Books in Review: Eileen’s Essentials

A brown dog appears to be reading a book on learning theory by Paul Chance. Books keyword

This book is on the list!

Since this is a gifting season for many folks, I thought I would share the books I own that are almost never on my bookshelves. By that I mean the books that are next to my computer or open on the kitchen table or mixed up in the bed covers. The books you see me quoting here. The books I open up when I need to solve a problem or I need a high quality reference.

I could easily name 20 more dog books that I dearly love and highly recommend. Maybe I’ll do that next year. But these are the ones I need the most.

The following are not affiliate links. I chose the author’s website for the link if the book was available there, next, Dogwise, if the book was available there, and Amazon for the rest. Most are available several other places.

  • Learning & Behavior by Paul Chance. I have the fifth edition from 2003 because the current edition (seventh, 2013) is pretty expensive. I write about learning theory so I need a source for definitions and references. Can’t do better than Dr. Chance.
  • The Essentials of Conditioning and Learning by Michael Domjan. OK. Dr. Chance above will tell you lots about operant behavior. Then get this one for respondent behavior. It’s got stuff I have never seen anywhere else. It’s great if you want to learn the ins and outs of both Pavlovian conditioning and operant learning.
  • Coercion and Its Fallout by Murray Sidman.  Dr. Sidman is the go-to behavior analyst on the topics of negative reinforcement and punishment and has hundreds of papers dating from the 1950s. This book is in lay language and is a bit frustrating in that it lacks references, but given his credentials it has almost become a primary reference itself. If you haven’t read much about aversives from a learning theory or societal standpoint, this book will knock you over. It will take you a while to recover.
  • Manual of Clinical Behavioral Medicine for Dogs and Cats by Karen Overall. It’s phenomenal that we can buy a book with this much information in it at such a reasonable price. It is about behavior problems from a medical standpoint. The intended audience for this book is probably vets. It is highly technical yet quite readable.
  • Treating Separation Anxiety in Dogs by Malena DeMartini-Price. This book is fairly new but already a classic. If you are a trainer you’ve probably already heard of it. But people who foster, people who work with shelter dogs, and pet owners with separation anxiety dogs all need this book.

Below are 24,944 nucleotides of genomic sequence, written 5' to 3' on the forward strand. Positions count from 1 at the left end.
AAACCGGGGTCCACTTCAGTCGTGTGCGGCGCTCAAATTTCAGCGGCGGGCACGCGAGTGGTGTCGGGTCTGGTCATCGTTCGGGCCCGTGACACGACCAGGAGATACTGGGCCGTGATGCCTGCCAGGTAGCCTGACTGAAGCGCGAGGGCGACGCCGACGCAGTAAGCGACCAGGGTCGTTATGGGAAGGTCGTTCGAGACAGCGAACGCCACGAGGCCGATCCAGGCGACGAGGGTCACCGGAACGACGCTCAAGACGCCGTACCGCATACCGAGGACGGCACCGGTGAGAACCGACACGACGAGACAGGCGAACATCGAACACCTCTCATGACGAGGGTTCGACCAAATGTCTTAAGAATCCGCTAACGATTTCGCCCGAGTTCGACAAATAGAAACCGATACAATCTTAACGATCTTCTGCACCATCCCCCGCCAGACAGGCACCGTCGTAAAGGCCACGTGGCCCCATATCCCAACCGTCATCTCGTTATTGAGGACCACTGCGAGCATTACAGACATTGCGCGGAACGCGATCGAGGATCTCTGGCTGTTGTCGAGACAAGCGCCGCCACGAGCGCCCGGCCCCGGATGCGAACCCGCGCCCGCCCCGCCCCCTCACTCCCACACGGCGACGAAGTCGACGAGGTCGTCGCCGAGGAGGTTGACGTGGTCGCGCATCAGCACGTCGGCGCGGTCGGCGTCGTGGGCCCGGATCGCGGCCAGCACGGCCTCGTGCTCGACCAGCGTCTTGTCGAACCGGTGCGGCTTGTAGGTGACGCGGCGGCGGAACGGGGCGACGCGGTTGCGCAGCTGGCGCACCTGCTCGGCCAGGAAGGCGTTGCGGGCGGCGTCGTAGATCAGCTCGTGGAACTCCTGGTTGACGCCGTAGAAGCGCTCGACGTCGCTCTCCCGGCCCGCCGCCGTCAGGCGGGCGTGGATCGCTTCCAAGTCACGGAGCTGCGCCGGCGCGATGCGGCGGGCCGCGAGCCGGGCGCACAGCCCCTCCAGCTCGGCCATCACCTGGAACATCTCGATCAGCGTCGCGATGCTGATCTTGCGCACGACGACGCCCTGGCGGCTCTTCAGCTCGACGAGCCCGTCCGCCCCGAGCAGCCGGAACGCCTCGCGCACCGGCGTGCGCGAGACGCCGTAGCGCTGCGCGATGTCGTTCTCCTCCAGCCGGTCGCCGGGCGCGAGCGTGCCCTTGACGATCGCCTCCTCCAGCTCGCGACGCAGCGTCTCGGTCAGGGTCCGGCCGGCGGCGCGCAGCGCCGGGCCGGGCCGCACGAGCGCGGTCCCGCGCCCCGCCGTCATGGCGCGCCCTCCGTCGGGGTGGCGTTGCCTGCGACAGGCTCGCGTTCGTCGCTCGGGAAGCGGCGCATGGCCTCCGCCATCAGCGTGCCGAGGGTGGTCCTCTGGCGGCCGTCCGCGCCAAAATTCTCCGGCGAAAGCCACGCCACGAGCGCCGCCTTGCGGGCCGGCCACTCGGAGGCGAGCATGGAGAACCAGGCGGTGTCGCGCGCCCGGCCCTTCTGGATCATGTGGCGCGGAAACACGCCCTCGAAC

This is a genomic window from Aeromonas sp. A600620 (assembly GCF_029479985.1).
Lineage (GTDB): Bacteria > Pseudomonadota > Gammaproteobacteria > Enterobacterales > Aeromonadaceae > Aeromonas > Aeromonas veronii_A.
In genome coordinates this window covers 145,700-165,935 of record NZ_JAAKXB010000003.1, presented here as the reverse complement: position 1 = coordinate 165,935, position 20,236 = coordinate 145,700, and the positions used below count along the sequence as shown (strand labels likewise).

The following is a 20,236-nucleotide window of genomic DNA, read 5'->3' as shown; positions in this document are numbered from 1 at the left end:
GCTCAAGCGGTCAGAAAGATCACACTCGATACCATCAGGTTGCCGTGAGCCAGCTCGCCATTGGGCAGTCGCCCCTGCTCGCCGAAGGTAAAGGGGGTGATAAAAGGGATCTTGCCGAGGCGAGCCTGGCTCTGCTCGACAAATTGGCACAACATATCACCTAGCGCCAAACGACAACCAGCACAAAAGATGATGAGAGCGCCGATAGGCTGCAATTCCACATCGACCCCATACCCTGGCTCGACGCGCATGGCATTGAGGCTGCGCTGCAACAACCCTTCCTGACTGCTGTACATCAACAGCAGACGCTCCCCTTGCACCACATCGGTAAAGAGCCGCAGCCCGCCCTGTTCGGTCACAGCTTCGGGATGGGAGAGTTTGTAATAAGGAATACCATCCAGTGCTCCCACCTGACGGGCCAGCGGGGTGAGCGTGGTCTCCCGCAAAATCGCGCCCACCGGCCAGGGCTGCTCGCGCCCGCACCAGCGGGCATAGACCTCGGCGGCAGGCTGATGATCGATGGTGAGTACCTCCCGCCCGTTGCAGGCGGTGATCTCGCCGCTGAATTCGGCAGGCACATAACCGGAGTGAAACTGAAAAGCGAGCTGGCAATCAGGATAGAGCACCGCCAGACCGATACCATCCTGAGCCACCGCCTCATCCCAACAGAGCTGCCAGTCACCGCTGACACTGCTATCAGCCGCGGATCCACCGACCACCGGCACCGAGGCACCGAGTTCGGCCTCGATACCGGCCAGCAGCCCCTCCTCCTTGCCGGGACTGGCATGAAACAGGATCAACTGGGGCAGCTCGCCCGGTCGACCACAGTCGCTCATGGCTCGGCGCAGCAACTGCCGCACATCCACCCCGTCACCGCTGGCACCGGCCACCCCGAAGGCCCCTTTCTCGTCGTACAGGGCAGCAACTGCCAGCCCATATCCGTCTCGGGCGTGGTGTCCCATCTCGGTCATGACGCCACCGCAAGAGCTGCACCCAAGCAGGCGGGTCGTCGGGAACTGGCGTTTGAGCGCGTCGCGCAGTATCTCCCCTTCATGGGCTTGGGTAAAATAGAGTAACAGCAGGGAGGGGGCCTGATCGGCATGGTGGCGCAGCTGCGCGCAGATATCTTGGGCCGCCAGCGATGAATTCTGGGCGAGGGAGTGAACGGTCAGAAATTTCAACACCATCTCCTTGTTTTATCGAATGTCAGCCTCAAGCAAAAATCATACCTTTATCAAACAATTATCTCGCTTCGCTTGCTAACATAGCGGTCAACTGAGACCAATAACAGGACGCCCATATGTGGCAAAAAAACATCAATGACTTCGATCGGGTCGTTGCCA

• Agility Right from the Start by Eva Bertilsson and Emelie Johnson Vegh. This may surprise some people since I don’t write about agility much. But I love agility. This extremely down to earth book does just what it says it does: lays the fundamentals and goes from there. Wonderful, magical book. Good as a reference in that it has a solution for almost every typical agility problem. But even better because I’m pretty sure if you followed their plan from the beginning you wouldn’t have many problems!
  • A Guide to Living With & Training a Fearful Dog by Debbie Jacobs. Another classic. I wish I could gift a copy of this book to every single person who has a fearful dog. We could change the world that way.
  • The Culture Clash by Jean Donaldson. Here is the One. Book. I. Would. Like. Every. Dog. Owner. To. Read.
  • Dog Food Logic by Linda P. Case. I’ve already raved about this book in a full-length review but I can’t leave it out here. I consult it frequently. I think nutrition for dogs is a more at-risk field even than training. With training there is no credentialing system. With nutrition there are credentials but they don’t seem to matter to people. People just hang out a shingle anyway. Listen to Linda. She has the expertise and she is objective. Plus she’s fun to read.
  • Thinking, Fast and Slow by Daniel Kahneman. This book on cognitive biases is invaluable to me as a writer. I have actually made myself a list of the biases he covers and review them at times. It’s a brilliant book. None of us is immune, unfortunately. We can only work at it.
  • Training Levels: Steps to Success by Sue Ailsby. Of all the training books I have read, this one is the most practical. It builds generalization and proofing into every step. Plus following instructions written by Sue is like having your favorite auntie coach you. If your auntie is wicked smart and, well, a little wicked.
  • Beyond the Brain by Louise Barrett. This one is new and I have to be honest in that I haven’t even finished it! But it fits my criterion because I keep pulling it out for some incredible examples of advanced behavior from organisms with very little brainpower. It gives you a whole new outlook on how behavior can develop.

There you have it! I have several other posts almost ready and will get back up to speed after my webinar on canine cognitive dysfunction hosted by the Pet Professional Guild on Monday, December 14th. Those old music habits kick in and I’ve been rehearsing in all my free time. Come if you can!

Copyright Eileen Anderson 2015

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  • Essential books for dog writers and owners.
  • Great books about dogs, training, and learning.
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